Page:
Inventive Literature has its Own Rules

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I once wrote a poem that was more or less symbolic or allegorical, about flying serpents invading a holy place that represents a woman’s innocence. In the throes of composition, I wrote that the serpents, even after they died, still twitched or loosed a howl.

Later on, I came under the impression that I had done something improper, and that the imagery of the poem had been ruined by attributing “howling” – something done by wolves – to serpents, which basically make no sound. I tried to rewrite the line, which led to other lines being rewritten. Eventually, the entire poem was in shards, and then it ceased to exist.

Now I look back on my concerns at the time and laugh. No, serpents don’t howl. Or fly. And no, modern people do not generally call them serpents – poetic diction alert!

But imagine if a serpent did howl. Imagine if one flew. Imagine if some holy place of repose were to be invaded by flying, howling serpents, besetting a woman who had come there alone in her security. What kind of aesthetic effect would that create?

Isn’t it a strange feeling? Doesn’t it inform something deep within you that wants to know what if? And doesn’t knowing “what if” make reality itself more dimensional? Doesn’t it tell you something about the inner nature of a woman’s innocence, and the feeling of devastation experienced when it is forced open?

What if ideas are real, and actuality simply can’t contain physical iterations of all of them? What if they are available for us to discover?

And if that aesthetic effect, brought on by the discovery of the idea “howling, flying serpents,” works that way then why in Heaven’s name can’t I create precisely that aesthetic effect if I please?

I believe that it is important for writers to know whether or not they are essaying to make inventive literature, nonfiction, or that hybrid known as the realistic novel.

In the realistic novel, all the characters and events are completely invented. However, they are required to be as plausible as a story in a newspaper. The writer of realistic fiction, in other words, is something very much like a good liar.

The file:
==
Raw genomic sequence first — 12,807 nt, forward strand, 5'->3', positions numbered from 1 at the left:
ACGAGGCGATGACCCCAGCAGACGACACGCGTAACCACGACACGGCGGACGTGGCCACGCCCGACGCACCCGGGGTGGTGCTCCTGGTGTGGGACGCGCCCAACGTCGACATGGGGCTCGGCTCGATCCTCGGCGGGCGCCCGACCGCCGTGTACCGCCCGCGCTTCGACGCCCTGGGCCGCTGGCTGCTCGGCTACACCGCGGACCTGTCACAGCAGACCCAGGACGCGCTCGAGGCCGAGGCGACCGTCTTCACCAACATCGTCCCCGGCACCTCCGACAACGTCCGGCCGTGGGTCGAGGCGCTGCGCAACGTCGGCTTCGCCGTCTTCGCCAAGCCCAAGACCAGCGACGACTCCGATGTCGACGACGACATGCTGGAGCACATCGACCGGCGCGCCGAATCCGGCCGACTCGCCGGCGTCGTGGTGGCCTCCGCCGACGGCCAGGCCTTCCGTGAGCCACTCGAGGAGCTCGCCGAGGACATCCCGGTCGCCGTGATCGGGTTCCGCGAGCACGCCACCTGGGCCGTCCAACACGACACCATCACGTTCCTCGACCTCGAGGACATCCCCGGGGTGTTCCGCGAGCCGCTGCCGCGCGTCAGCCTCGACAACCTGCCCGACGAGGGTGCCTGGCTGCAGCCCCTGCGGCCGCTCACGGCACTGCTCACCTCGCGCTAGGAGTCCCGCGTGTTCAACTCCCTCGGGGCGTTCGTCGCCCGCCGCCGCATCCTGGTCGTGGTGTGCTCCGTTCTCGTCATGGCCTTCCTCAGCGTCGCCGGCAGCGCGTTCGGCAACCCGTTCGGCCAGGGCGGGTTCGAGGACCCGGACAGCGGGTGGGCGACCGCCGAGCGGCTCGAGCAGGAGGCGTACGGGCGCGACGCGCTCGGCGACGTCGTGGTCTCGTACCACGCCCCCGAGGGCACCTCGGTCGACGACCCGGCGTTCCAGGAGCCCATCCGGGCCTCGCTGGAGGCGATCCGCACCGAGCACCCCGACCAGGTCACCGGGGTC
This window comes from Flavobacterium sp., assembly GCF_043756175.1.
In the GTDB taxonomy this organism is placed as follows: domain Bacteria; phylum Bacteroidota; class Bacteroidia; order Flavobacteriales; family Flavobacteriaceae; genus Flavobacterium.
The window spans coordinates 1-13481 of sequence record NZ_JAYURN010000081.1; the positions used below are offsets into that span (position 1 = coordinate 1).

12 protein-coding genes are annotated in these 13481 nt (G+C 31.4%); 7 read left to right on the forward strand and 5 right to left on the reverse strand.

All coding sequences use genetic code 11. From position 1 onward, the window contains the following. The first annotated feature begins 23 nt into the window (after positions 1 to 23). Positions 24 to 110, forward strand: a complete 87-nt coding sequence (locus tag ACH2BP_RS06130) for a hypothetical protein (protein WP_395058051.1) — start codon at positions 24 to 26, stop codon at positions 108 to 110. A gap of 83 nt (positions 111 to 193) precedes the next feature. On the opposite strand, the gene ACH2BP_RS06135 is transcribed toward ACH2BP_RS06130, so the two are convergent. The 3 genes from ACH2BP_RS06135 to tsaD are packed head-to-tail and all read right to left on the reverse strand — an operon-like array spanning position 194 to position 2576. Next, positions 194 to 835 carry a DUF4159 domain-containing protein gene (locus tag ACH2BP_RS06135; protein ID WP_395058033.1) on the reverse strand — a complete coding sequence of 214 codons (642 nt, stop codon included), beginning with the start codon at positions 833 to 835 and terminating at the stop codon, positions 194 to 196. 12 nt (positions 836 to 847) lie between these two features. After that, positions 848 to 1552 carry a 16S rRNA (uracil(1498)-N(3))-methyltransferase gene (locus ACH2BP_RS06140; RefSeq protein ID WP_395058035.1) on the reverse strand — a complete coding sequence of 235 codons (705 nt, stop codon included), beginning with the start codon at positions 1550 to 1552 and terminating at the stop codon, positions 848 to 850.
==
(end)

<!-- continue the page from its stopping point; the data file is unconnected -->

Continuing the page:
A good liar who is actually a liar and not a fiction writer, to be clear, is intent on making his inventions as unlike inventions as possible because he has an ulterior motive for his lies. A liar who lies for the joy of it lets his audience in on the secret so they can all enjoy it together.

I think the lying sort of fiction is especially suitable for the purposes of writers who want their readers to be convinced of something completely unrelated to literary concerns – something political, theological, social – something meant to be truth. This really raises the question of whether non-literary considerations are being allowed to alter literature, and whether, therefore, such literature is really literature any more.

While ultimately, in theory, I don’t object to writers who write realistic fiction and readers or critics who prefer it (I suspect this is governed primarily by personality and temperament) I do object to them trying to impose their standards of plausibility on writers of purely inventive fiction. That is when I get really suspicious. The longing to read about improbable events, people, species, and situations is specifically an aesthetic longing. You can’t tell an aesthetic longing not to exist.

I suppose you can insult it by calling it infantile. But gosh, that’s pretty presumptive. I mean, what if all the people for whom ‘infantile’ is a pejorative are people who left something essential in their past and don’t want to remember? I mean really, what if?

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